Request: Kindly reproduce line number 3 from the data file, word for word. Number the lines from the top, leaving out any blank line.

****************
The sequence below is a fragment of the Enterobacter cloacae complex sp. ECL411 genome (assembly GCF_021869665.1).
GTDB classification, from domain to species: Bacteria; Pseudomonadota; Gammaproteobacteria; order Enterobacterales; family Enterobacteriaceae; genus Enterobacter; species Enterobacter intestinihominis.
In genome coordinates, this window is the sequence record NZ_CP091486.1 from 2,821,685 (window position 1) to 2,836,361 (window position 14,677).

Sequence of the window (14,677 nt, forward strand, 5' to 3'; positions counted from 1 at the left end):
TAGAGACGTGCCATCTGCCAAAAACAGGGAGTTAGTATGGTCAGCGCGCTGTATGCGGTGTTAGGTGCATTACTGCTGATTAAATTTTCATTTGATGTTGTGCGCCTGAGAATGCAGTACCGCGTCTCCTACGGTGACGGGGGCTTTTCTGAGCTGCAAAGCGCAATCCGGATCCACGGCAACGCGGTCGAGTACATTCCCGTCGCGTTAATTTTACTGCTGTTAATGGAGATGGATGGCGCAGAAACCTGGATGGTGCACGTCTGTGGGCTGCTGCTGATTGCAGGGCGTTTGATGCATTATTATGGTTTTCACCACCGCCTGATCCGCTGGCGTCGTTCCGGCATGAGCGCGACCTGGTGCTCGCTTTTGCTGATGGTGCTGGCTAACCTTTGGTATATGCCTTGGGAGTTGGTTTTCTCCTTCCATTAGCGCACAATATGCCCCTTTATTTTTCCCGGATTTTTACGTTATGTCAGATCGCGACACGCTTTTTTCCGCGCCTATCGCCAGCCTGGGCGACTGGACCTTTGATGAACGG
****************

In genome coordinates, this window is the sequence record NZ_CP091486.1 from 2,821,685 (window position 1) to 2,836,361 (window position 14,677).